By Will Brown
With a fresh name change and an announcement of a major expansion into the Metaverse, Meta (formerly Facebook) might have expected its Q4 earnings to be quite positive. They were not.
After seventeen years of seemingly endless growth, the number of total users globally on Facebook has fallen for the first time—Facebook is officially in decline. Poor earnings reports are usually accompanied by a drop in the stock price, but it is unlikely that anyone at Meta was expecting what followed on the 3rd of February. The stock price fell 27% from $323 to $237, wiping out over $230 billion (more than most companies are worth in their entirety) in a single day. But there is more to that drop than declining users: Meta is in serious trouble, and investors are starting to realise that.
Facebook relies on advertising, and by extension our attention. Both are in trouble. Recently, Apple has been heavily marketing privacy as a benefit of their products, with last year’s iOS 14 requiring Facebook to get permission to track their users’ activity—unsurprisingly, most people declined. Explaining the problem to investors, Meta’s CFO said he expected Apple’s changes would cost Meta $10 billion in advertising revenue.
As for our attention, Meta is fighting a losing battle. Zuckerberg admitted that Meta is struggling to keep up with TikTok, which has soared in popularity since its worldwide release in 2018 to become the third-largest social network—effortlessly attracting the attention of teenagers and young adults whilst Instagram shamelessly introduced Reels in a desperate attempt to hold onto its younger users.
If the US Federal Trade Commission (FTC) get their way, Meta won’t be able to rely on Instagram for much longer—the government agency is arguing that Meta currently has a monopoly and should be forced to sell off both Instagram and WhatsApp. After a failed first attempt, the FTC re-filed its case last August. Last month, a federal judge ruled that they can proceed—rejecting Meta’s request for the case to be thrown out. It will undoubtedly be a tough battle for the FTC, but if they are successful then Meta will be in serious danger; last week’s drop in stock price would look benign in comparison.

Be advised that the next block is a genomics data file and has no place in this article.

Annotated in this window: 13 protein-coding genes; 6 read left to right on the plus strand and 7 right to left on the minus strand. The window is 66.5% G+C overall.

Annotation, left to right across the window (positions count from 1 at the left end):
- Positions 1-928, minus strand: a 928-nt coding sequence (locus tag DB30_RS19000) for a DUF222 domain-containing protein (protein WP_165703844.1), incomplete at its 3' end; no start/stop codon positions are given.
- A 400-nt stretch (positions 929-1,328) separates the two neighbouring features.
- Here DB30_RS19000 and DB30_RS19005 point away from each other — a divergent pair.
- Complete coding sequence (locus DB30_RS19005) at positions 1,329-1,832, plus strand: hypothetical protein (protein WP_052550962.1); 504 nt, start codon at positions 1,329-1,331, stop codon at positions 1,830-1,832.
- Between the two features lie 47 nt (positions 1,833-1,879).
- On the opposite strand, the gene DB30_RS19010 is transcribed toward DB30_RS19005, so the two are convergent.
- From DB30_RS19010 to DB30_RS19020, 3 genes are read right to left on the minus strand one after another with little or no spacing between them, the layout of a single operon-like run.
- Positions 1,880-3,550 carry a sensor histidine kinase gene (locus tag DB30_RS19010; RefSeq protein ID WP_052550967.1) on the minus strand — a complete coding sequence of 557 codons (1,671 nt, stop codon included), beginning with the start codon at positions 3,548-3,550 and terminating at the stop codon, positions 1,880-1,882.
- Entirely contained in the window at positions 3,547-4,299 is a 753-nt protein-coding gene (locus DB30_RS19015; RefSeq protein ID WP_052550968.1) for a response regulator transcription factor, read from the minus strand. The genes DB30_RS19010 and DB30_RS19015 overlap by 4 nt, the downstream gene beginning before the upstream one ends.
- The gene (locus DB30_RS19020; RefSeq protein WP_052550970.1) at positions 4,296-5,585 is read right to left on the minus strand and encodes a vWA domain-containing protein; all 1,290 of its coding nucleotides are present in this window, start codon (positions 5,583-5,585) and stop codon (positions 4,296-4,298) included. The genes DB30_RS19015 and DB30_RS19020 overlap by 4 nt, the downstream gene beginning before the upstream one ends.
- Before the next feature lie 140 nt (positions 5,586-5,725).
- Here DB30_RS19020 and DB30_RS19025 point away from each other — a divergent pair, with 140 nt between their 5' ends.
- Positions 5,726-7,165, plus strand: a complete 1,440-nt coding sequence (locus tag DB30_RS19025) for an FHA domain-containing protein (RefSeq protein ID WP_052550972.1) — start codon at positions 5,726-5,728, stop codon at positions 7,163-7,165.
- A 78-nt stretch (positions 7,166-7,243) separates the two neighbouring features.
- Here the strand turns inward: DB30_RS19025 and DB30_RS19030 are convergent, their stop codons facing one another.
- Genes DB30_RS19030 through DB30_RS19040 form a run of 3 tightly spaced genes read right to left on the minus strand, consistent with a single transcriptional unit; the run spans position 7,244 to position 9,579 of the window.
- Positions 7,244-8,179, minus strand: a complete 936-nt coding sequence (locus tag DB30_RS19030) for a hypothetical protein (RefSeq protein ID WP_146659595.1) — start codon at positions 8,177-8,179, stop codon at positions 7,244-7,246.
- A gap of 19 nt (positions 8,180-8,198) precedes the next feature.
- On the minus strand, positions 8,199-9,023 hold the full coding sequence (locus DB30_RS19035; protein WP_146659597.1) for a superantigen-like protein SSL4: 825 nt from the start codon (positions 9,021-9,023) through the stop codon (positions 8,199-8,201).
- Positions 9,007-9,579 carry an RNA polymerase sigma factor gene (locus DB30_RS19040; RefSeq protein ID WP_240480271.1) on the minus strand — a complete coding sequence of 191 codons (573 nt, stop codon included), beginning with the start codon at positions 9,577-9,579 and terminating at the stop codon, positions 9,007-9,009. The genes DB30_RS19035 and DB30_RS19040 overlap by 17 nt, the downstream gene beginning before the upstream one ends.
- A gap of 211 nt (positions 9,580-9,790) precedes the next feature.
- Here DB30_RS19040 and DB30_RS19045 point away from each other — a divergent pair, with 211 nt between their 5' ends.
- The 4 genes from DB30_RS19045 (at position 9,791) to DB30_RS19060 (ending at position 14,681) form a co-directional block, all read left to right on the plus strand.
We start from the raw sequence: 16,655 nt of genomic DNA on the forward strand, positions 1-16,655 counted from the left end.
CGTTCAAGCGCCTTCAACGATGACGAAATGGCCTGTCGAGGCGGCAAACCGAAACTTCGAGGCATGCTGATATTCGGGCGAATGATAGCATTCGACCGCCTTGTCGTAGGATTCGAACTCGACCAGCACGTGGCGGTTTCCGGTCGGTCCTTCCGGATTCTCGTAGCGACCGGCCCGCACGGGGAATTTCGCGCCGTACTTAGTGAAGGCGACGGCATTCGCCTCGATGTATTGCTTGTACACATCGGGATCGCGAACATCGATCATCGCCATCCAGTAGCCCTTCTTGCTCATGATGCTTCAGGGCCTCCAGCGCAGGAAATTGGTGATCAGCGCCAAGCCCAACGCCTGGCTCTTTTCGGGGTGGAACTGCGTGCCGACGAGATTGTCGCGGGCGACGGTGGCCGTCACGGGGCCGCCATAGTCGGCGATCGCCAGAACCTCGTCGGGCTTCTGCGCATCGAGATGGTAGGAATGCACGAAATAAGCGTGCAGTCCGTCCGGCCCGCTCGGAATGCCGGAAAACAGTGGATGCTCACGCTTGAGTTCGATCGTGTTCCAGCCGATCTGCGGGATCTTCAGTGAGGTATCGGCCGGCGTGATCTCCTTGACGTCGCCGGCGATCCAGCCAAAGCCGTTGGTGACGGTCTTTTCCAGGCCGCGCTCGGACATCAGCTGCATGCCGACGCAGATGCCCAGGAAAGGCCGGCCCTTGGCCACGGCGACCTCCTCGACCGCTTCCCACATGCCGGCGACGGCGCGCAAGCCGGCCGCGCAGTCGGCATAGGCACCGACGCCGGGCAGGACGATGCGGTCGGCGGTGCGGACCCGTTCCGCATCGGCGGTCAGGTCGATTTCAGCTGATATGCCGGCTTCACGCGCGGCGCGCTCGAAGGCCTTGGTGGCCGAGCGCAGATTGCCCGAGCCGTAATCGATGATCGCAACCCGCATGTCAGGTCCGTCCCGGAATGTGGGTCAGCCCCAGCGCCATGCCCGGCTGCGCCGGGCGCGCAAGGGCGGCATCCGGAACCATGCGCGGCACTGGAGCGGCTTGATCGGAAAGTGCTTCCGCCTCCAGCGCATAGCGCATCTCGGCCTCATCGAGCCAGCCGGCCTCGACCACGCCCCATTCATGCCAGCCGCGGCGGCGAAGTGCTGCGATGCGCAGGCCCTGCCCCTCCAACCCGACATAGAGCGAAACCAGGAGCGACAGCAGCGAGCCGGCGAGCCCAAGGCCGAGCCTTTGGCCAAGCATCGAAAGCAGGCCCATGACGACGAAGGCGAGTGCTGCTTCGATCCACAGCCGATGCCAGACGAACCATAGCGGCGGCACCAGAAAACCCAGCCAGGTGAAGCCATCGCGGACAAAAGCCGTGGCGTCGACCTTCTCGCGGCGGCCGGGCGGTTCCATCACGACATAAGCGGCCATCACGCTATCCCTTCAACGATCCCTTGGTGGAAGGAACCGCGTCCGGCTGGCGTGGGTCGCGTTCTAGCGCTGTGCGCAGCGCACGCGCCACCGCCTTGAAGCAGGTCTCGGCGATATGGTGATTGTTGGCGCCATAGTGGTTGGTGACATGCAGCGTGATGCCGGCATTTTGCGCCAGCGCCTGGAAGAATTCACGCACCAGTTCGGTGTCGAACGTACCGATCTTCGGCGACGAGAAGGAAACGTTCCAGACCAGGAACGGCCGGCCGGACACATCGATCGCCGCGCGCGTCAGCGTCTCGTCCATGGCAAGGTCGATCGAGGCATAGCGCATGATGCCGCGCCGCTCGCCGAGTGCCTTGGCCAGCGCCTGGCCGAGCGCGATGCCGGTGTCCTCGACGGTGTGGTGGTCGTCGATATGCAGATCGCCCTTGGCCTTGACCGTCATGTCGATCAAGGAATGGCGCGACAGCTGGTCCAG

All of Meta’s current issues are evident in their push towards the Metaverse. After spending years struggling against the demands of iOS and Android, Meta is now focusing on hardware that they can control. When Facebook purchased virtual reality company Oculus back in 2014 it was seen as an odd move for the company, but it’s now clear the benefits it can provide—there’s no risk of advertising being restricted on Meta’s own platform.
It’s also hoped that virtual reality is going to draw younger generations in. But Meta’s main problem is that as much as they’re pushing the concept, we’re not ready for a Metaverse. Virtual reality is still a niche technology, and it might take some time for it to become as ubiquitous as the smartphone. Stock prices illustrate how risky this move has been, but it’s not as risky as the status quo. People are still using iPhones, Amazon, and Google—but people are stopping using Facebook. That makes Zuckerberg the weakest link in the Big Four.
Facebook now conjures up images of misinformation, data harvesting, and boomer humour. It’s a tainted brand, and Zuckerberg knows it. In the hopes that the Metaverse will appeal to a younger audience, his change in direction is a bid for his company to survive. Facebook might die, but Zuckerberg hopes that Meta will rise from its ashes. Only time will tell if he’s right.
Image: Rawpixel via Wikimedia Commons